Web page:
The morning after last year’s general election, I sat on the sofa with my son and cuddled him close. For the first time since he was born in 2007 I felt genuine fear about what his future would hold.

And then Brexit happened. And once again it was his opportunities that had been limited. His options that were narrowed.

Meanwhile, things started getting worse. Hysteria over Britain welcoming 14 children from the hellish refugee camps in France. Gary Lineker being vilified for showing compassion towards people who’d experienced things we can’t ever imagine. The benefit cap. The reintroduction of grammar schools. The third runway at Heathrow. Divisive, nasty, uncaring, backwards-looking changes to our society that will pit neighbour against neighbour in streets and cities across Britain, and in countries across the world.

Things looked grim enough before the news that Donald Trump had won the US Presidential election, and for a while last week all I wanted to do was curl up into a ball and give up. It’s a horrible feeling to emerge from a Facebook bubble where most of your friends think the same way as you do, and discover the rest of the country – and most of America, too – is thinking differently.

But then I read a poem someone had posted on Twitter. A Philip Larkin poem called The Mower, which ends like this:

“…we should be careful

Of each other, we should be kind

While there is still time.”

And it reminded me of some very good advice I once had that when things are going wrong in your own life, you should do something to help someone else. It sounds counter-intuitive but it works. It opens you up, puts you out there, stops you dwelling on things you can’t change and forces you to do something. Anything. And helping someone else can never be negative. Ever.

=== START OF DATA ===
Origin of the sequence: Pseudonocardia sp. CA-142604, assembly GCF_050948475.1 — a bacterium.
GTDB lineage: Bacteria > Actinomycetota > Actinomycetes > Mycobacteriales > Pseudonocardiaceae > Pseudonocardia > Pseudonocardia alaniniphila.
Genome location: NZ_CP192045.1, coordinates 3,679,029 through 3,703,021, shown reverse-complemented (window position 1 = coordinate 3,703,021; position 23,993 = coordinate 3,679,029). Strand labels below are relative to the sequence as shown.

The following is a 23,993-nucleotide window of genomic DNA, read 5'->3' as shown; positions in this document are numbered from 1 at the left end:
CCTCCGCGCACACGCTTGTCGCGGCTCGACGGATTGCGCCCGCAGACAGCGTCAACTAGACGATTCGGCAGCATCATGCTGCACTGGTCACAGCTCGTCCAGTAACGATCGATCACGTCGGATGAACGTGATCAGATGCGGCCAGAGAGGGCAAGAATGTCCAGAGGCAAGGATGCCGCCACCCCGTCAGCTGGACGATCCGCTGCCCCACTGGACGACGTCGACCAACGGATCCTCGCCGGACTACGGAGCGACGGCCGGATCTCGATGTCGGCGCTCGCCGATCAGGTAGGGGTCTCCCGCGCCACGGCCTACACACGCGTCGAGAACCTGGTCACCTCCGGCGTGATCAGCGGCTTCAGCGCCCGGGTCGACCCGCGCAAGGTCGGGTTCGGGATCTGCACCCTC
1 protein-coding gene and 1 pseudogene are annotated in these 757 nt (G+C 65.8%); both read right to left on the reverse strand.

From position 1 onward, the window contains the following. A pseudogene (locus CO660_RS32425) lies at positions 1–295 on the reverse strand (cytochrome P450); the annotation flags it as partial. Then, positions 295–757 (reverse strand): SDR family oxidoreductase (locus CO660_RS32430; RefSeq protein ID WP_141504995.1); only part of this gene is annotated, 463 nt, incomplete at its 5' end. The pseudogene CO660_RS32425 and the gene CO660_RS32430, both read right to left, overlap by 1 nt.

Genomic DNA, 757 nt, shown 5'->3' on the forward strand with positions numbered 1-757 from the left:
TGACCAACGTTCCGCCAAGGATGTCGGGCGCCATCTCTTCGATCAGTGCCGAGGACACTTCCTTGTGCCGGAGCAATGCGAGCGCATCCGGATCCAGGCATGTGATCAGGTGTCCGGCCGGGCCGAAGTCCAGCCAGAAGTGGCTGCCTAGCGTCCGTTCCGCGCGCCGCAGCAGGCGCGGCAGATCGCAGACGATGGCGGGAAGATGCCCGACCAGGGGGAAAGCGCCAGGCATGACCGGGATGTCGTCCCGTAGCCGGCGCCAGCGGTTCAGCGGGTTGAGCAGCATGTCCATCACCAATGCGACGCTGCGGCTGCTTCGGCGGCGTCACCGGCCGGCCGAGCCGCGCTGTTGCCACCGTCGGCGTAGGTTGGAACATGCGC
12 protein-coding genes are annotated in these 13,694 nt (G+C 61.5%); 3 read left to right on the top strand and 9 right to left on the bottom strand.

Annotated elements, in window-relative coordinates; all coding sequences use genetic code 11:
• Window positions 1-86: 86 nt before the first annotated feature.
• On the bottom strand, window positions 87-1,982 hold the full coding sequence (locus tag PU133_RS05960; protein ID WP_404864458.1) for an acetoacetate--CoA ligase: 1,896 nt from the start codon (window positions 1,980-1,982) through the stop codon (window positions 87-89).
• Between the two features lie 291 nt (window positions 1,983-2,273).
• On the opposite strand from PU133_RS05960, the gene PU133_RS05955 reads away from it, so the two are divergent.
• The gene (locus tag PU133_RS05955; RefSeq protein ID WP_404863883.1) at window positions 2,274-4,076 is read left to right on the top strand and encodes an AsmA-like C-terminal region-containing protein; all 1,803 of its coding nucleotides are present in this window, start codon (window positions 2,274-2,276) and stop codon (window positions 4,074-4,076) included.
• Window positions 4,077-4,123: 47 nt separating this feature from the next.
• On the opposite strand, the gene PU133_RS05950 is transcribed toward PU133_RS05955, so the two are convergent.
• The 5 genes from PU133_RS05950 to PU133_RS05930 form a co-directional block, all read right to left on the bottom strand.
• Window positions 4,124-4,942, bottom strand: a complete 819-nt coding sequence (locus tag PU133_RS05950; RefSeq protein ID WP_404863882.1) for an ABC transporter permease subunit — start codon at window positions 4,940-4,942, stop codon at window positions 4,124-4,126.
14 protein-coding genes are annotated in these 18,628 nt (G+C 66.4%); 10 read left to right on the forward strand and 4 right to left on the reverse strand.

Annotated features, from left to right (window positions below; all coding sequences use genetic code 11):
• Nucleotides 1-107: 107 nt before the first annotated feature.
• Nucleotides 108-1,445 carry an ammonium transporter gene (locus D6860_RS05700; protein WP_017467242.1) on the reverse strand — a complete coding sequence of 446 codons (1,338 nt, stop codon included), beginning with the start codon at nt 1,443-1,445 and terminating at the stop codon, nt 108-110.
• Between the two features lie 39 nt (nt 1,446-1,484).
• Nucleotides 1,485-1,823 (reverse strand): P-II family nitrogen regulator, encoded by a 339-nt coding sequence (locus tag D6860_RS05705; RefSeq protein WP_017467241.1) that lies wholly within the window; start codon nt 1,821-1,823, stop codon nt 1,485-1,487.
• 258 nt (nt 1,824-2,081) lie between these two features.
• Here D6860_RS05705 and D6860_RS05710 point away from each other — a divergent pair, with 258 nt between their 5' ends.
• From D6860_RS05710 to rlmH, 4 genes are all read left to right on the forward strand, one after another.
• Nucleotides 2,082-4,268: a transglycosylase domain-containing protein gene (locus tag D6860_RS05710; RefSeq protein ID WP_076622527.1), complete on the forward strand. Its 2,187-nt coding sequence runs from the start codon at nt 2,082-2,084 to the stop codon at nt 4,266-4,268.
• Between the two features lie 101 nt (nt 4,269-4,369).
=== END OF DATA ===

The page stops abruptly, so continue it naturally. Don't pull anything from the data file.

It struck me that this approach is something we should all be doing – right now. In my opinion, things are going backwards in post-Brexit Britain. Suddenly those British values we’re supposed to be so proud of are all about being insular and inward-looking and only helping people who are like us. Trump’s America could easily go the same way. In fact, his transition team is already showing us what his Presidency will be like. So the way I see it is that now more than ever we should be careful of each other. Things are going wrong but this is absolutely the time to help someone else. We mustn’t hunker down, wrap our arms round ourselves, hide under the duvet and wait for things to change, tempting as that seems. We need to go out there and be kind to each other. We have to fight this division and hate with love and hope and with consideration. Like Michelle Obama said: “When they go low, we go high.” Being nice will always pay off because, like I tell my kids, the goodies always win in the end. Love always trumps hate. We just have to try.

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